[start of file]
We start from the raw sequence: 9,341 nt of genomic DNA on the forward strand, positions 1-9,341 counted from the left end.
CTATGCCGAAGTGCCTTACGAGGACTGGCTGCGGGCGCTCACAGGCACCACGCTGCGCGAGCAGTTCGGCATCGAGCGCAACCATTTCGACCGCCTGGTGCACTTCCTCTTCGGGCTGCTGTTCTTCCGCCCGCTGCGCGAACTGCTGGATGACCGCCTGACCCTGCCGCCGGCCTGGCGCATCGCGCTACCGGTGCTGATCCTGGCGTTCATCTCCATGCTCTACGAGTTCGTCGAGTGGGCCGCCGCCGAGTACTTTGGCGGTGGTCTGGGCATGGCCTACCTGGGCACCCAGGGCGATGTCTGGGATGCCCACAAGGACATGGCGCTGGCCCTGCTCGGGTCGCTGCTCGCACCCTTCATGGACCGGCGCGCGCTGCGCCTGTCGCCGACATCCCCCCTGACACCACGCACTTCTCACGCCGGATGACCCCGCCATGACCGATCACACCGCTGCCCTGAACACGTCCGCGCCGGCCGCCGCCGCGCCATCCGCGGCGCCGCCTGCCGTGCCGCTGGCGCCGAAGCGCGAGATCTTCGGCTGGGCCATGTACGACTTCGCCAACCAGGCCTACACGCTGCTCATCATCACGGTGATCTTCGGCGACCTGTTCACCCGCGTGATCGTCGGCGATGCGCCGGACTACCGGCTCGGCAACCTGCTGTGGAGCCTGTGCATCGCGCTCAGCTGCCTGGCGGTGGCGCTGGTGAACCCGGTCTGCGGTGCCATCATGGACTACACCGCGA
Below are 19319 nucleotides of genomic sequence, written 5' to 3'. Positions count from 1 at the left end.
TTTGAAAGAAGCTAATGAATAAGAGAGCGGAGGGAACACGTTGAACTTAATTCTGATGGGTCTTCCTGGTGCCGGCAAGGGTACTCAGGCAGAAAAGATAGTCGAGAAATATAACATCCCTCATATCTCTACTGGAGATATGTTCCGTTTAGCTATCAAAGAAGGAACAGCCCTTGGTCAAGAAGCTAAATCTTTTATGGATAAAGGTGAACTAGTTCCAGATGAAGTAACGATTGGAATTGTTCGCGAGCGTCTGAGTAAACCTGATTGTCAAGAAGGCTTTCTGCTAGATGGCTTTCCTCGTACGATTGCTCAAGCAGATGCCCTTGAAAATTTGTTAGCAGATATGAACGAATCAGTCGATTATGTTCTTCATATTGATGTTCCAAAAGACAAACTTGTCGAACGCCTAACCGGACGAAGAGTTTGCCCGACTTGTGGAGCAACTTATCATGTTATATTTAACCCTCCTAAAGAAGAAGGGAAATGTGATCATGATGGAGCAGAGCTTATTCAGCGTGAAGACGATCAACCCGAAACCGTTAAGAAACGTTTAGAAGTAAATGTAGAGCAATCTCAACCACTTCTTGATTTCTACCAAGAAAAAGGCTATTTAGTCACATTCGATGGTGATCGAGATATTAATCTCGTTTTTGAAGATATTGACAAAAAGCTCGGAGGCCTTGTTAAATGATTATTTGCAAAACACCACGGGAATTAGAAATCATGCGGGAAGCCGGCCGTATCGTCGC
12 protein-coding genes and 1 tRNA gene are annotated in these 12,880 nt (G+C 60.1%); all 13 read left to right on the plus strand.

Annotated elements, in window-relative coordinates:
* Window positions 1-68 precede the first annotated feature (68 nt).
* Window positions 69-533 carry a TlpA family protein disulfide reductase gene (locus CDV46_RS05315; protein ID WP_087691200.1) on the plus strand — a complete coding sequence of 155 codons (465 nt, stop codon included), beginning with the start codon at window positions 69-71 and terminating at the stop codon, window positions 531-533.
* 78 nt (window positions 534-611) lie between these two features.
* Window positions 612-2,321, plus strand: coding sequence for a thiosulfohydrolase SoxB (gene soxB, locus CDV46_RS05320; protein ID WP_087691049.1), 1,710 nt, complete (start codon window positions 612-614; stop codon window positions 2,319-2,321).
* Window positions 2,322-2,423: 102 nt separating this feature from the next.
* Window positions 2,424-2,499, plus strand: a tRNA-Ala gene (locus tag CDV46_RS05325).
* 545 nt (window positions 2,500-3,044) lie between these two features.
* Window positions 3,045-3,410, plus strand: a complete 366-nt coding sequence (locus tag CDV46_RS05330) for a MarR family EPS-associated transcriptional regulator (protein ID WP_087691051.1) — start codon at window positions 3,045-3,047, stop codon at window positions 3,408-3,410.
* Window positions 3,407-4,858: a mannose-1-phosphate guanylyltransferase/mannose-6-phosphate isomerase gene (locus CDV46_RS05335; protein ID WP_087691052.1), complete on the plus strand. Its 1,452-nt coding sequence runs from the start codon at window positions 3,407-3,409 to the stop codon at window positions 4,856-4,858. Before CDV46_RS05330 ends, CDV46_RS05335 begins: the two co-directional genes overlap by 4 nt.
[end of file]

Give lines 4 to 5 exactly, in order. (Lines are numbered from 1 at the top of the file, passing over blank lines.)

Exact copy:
TTTGAAAGAAGCTAATGAATAAGAGAGCGGAGGGAACACGTTGAACTTAATTCTGATGGGTCTTCCTGGTGCCGGCAAGGGTACTCAGGCAGAAAAGATAGTCGAGAAATATAACATCCCTCATATCTCTACTGGAGATATGTTCCGTTTAGCTATCAAAGAAGGAACAGCCCTTGGTCAAGAAGCTAAATCTTTTATGGATAAAGGTGAACTAGTTCCAGATGAAGTAACGATTGGAATTGTTCGCGAGCGTCTGAGTAAACCTGATTGTCAAGAAGGCTTTCTGCTAGATGGCTTTCCTCGTACGATTGCTCAAGCAGATGCCCTTGAAAATTTGTTAGCAGATATGAACGAATCAGTCGATTATGTTCTTCATATTGATGTTCCAAAAGACAAACTTGTCGAACGCCTAACCGGACGAAGAGTTTGCCCGACTTGTGGAGCAACTTATCATGTTATATTTAACCCTCCTAAAGAAGAAGGGAAATGTGATCATGATGGAGCAGAGCTTATTCAGCGTGAAGACGATCAACCCGAAACCGTTAAGAAACGTTTAGAAGTAAATGTAGAGCAATCTCAACCACTTCTTGATTTCTACCAAGAAAAAGGCTATTTAGTCACATTCGATGGTGATCGAGATATTAATCTCGTTTTTGAAGATATTGACAAAAAGCTCGGAGGCCTTGTTAAATGATTATTTGCAAAACACCACGGGAATTAGAAATCATGCGGGAAGCCGGCCGTATCGTCGC
12 protein-coding genes and 1 tRNA gene are annotated in these 12,880 nt (G+C 60.1%); all 13 read left to right on the plus strand.